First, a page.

Mickey Mouse Annual 11
Can anyone explain the above joke, or what I presume to be a joke? Should Mickey's "Fawkes" be read "forks?" Like, he has to fork out cash for, uh, Guy Fawkes day presents? Most baffling.
Several outstanding Japan requests that I hope to fulfill in the next few days, though I have a fair bit to do this weekend, so we'll have to see. However, I felt it absolutely imperative that I do a post RIGHT NOW about the 1940 British publication (well, you probably guessed the "British" part from the Guy Fawkes day reference) Mickey Mouse Annual 11, which I purchased from David's mysterious friend. This book is best known for the cheerfully gruesome "Ten Little Mickey Kids*, but I wanted to see what else there was to see--and given that these things routinely go for hundreds of dollars (if you can find them at all), this was my best chance--due to the book's nonexistence binding, I was able to afford it. Whoo! And I wasn't disappointed either.
*To me, the most alarming part of "Mickey Kids" isn't the deaths themselves, but rather the last page and the "two little mickey kids do their best to die"--I find very creepy the idea that these cheerful little children have this intense drive to self-annihilation that is only thwarted by authorial necessity.
Now, it isn't all gold--there are a lot of pretty lame gag strips, and a large portion of the book is taken up by several surprisingly long and (sad to say) stupefyingly boring stories in which Goofy and Toby Tortoise do detective work. Boy, Toby Tortoise…I'll bet that guy looks at Donald, Mickey, and Goofy and feels like Pete Best. Even these stories, though, are almost redeemed by the very intense Britishness that exudes from their every pore, as typified in this passage:
You can't help picturing David Attenborough or someone narrating that.
Substantially more interesting is "Babes in the Wood: This Year's Modernized Fairy Tale," which purports to relate the "Mickey Kids'" origin: their parents are killed by a cat, and they have to live with their uncle, who, well, let's let the book explain:
This is one of several bits of hilariously inexplicable anti-Scottish libel we find throughout the book. In any case, he becomes the kids' guardian so he can get paid benefits for them (like the Futurama episode where Bender adopts a bunch of orphans), and, to increase his profits on this, he pays some toughs to drown them in a lake. Fairly extreme by Disney standards, but not unprecedentedly so. Heck, the evil queen tried to do something similar to Snow White. Still, the grimy, monetary aspect makes this story seem all the more sordid.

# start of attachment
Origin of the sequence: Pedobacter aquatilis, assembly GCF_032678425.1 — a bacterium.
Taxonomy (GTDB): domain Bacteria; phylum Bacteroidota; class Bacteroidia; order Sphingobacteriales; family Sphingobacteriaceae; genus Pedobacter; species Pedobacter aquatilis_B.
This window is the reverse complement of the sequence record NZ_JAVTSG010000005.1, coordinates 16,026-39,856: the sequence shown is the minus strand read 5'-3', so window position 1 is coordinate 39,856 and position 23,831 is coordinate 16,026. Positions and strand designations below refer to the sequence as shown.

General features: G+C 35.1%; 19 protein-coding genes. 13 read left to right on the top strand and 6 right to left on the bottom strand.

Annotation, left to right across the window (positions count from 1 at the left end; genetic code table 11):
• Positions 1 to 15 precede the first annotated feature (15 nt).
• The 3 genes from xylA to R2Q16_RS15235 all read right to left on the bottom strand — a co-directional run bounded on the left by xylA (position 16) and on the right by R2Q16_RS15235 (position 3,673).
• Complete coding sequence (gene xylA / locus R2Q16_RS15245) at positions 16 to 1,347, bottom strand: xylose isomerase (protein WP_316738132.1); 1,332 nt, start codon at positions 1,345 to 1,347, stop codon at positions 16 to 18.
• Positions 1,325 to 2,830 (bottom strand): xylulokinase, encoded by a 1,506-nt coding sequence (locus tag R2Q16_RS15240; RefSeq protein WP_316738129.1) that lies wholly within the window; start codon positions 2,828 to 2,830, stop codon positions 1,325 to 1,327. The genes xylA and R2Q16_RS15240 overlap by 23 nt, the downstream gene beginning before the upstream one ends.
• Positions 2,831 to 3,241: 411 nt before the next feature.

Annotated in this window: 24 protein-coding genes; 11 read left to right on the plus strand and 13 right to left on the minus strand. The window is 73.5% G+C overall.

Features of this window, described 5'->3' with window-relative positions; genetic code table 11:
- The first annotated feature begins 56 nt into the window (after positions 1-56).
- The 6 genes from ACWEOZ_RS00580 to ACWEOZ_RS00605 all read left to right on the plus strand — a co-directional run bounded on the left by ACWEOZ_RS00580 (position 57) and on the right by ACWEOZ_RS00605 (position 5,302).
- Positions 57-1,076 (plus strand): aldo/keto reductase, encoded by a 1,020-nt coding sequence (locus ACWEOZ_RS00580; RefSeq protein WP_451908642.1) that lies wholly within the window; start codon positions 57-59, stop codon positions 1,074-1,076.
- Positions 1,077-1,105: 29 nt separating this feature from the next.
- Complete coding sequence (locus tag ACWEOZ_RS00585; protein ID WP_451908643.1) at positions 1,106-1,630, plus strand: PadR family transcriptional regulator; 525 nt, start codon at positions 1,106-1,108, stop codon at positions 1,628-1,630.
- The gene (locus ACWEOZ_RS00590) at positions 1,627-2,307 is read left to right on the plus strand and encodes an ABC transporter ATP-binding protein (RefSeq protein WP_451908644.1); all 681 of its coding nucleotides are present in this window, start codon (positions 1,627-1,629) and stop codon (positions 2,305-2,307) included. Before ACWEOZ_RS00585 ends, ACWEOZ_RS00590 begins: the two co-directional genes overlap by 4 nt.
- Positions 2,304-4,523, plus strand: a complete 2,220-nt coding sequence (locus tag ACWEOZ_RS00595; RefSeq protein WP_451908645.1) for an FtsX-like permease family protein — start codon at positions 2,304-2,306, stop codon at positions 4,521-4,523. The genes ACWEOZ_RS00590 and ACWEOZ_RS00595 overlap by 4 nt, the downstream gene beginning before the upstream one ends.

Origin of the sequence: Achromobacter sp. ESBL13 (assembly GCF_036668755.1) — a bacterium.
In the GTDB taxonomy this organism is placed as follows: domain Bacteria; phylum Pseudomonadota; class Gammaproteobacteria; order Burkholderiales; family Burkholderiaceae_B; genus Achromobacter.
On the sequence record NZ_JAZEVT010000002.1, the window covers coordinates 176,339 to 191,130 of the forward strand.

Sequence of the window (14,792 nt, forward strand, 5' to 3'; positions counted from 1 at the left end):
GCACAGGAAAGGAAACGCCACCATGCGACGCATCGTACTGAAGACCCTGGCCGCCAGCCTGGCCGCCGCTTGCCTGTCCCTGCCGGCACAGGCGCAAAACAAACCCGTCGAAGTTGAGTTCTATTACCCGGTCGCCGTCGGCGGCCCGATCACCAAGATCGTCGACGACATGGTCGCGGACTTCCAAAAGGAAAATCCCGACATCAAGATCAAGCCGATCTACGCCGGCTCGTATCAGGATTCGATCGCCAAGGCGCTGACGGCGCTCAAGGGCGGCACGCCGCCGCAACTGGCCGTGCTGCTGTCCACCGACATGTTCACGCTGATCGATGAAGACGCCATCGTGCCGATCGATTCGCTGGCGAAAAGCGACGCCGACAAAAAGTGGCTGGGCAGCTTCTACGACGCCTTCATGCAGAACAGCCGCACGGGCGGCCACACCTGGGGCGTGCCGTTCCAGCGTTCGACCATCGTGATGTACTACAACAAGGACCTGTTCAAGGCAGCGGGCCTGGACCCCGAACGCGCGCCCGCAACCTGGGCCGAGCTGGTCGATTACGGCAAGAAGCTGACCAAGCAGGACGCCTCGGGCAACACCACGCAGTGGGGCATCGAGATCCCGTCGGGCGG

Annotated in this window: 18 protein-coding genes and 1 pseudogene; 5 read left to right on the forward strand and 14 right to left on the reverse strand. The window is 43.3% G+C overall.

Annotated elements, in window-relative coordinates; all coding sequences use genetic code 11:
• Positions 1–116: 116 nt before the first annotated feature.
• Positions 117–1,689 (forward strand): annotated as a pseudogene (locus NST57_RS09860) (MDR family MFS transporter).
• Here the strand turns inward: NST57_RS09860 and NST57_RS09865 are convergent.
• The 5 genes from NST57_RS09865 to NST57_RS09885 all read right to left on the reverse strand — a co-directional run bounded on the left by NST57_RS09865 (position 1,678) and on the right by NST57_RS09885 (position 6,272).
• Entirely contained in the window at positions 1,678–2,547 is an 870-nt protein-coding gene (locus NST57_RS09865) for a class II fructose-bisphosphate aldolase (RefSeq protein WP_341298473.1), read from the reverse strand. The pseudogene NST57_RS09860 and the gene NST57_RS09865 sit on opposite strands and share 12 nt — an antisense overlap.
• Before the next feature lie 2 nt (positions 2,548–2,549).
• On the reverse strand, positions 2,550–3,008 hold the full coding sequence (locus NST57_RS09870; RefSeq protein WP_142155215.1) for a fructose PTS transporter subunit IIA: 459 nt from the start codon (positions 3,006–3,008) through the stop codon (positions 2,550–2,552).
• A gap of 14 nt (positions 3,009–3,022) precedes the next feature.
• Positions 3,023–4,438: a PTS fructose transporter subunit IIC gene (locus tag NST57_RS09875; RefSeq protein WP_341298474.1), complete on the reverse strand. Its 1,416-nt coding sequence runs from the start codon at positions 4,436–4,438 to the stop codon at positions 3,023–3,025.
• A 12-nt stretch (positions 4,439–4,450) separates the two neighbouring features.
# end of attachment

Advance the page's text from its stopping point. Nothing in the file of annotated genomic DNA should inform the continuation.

"In a disinterested way" really makes this page. Anyway, Good wins out and MIckey and Minnie adopt the orphans.
The rest of the book is comics and humorous rhymes; as I said, a lot of them are pretty uninteresting, but occasionally the author--a fellow by the name of Wilfred Haughton--displays a nicely surreal sense of humor.
"When stewing apples add a teaspoonful of vinegar instead of sugar. It will make them taste awful." Noted!
Here's an image I wasn't going to include, but I scanned it, so dammit, here it is. It's sort of charming, and Pluto refers to a rabbit as a "blighter:"
Now, the part everyone's been waiting for: a few pages that rival "Mickey Kids" in the "holy crud--you could do that in a Disney comic?" department. First: Mickey suggests horribly disfiguring Clarabelle:
Second: Mickey and friends kill Horace as he's crossing the street, and then cheerfully tote his dismembered body parts off to the dump:
Anyone know who the guy carrying Horace's torso is? Does he have a name?
And finally--and here we have the keywords that are gonna drive up this blog's traffic--Clarabelle Cow poses naked:
All this really does is emphasize the fact that this early version of Clarabelle is always going around topless. Still, I think it unlikely that you'll be seeing this one reprinted in the near future!
Anyway: the Mickey Mouse Annual. Treasures for the ages. Let me conclude by saying: BUY KIWI BOOT POLISH! TOBY TORTOISE COMMANDS IT!